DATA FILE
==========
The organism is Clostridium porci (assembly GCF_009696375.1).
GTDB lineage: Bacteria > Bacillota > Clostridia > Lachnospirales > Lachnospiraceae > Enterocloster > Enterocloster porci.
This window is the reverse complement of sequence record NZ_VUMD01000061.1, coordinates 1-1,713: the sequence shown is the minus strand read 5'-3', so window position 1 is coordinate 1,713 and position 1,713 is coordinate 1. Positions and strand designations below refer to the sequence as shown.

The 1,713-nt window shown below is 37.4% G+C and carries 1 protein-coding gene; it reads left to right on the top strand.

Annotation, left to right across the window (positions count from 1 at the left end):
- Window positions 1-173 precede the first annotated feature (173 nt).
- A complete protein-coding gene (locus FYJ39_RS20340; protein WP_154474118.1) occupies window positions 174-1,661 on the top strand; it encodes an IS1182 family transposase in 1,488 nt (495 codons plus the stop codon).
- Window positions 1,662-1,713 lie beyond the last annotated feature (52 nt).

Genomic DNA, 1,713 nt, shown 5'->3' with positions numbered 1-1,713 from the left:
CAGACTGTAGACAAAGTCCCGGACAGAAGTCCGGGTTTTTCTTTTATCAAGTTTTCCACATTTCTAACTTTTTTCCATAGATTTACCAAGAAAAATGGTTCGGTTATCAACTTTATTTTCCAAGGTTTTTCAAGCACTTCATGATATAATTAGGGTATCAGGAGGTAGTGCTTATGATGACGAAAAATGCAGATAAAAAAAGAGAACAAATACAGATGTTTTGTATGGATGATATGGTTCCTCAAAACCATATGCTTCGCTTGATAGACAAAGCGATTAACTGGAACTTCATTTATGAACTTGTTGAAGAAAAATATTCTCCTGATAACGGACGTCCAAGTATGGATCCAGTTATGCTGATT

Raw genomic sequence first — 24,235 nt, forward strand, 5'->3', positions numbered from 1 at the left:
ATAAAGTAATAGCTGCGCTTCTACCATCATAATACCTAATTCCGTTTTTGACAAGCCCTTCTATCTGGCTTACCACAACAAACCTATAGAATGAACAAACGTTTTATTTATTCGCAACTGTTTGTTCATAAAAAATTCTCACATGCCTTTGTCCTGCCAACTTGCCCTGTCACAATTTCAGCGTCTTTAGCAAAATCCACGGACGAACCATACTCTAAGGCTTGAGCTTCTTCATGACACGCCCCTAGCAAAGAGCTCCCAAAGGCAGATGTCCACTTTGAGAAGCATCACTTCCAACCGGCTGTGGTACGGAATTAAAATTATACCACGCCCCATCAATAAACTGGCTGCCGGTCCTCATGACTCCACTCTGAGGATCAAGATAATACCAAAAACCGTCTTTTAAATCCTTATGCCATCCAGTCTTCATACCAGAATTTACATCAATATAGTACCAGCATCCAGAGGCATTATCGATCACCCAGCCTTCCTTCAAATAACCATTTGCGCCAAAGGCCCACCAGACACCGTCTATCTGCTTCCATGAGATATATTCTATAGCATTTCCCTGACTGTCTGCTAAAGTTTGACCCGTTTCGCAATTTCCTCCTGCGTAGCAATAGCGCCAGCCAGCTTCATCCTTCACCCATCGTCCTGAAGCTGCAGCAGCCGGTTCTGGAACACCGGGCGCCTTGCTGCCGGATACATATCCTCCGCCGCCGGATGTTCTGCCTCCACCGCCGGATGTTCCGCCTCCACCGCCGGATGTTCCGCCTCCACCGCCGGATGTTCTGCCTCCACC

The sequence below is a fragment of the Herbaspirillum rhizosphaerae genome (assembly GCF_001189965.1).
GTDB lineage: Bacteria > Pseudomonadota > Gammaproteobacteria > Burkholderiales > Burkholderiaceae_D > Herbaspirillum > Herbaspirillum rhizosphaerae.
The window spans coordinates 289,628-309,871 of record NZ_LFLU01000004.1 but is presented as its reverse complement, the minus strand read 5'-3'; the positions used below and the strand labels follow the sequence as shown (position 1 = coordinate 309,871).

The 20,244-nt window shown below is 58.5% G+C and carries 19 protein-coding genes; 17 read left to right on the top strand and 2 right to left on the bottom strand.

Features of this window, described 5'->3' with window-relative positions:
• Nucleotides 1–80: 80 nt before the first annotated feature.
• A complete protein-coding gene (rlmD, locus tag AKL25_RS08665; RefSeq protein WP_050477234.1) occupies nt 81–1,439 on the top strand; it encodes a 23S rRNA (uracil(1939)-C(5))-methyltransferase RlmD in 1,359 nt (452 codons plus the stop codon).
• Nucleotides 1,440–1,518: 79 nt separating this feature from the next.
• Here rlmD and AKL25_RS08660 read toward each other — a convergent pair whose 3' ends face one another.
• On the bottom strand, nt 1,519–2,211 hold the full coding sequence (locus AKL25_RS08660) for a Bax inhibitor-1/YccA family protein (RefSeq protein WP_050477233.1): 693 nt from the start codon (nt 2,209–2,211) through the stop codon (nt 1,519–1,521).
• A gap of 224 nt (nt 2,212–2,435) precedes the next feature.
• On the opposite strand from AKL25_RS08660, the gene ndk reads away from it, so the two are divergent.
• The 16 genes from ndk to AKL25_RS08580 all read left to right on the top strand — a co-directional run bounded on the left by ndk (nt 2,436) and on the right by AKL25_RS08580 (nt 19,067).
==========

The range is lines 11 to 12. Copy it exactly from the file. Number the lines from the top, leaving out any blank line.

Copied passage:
Raw genomic sequence first — 24,235 nt, forward strand, 5'->3', positions numbered from 1 at the left:
ATAAAGTAATAGCTGCGCTTCTACCATCATAATACCTAATTCCGTTTTTGACAAGCCCTTCTATCTGGCTTACCACAACAAACCTATAGAATGAACAAACGTTTTATTTATTCGCAACTGTTTGTTCATAAAAAATTCTCACATGCCTTTGTCCTGCCAACTTGCCCTGTCACAATTTCAGCGTCTTTAGCAAAATCCACGGACGAACCATACTCTAAGGCTTGAGCTTCTTCATGACACGCCCCTAGCAAAGAGCTCCCAAAGGCAGATGTCCACTTTGAGAAGCATCACTTCCAACCGGCTGTGGTACGGAATTAAAATTATACCACGCCCCATCAATAAACTGGCTGCCGGTCCTCATGACTCCACTCTGAGGATCAAGATAATACCAAAAACCGTCTTTTAAATCCTTATGCCATCCAGTCTTCATACCAGAATTTACATCAATATAGTACCAGCATCCAGAGGCATTATCGATCACCCAGCCTTCCTTCAAATAACCATTTGCGCCAAAGGCCCACCAGACACCGTCTATCTGCTTCCATGAGATATATTCTATAGCATTTCCCTGACTGTCTGCTAAAGTTTGACCCGTTTCGCAATTTCCTCCTGCGTAGCAATAGCGCCAGCCAGCTTCATCCTTCACCCATCGTCCTGAAGCTGCAGCAGCCGGTTCTGGAACACCGGGCGCCTTGCTGCCGGATACATATCCTCCGCCGCCGGATGTTCTGCCTCCACCGCCGGATGTTCCGCCTCCACCGCCGGATGTTCCGCCTCCACCGCCGGATGTTCTGCCTCCACC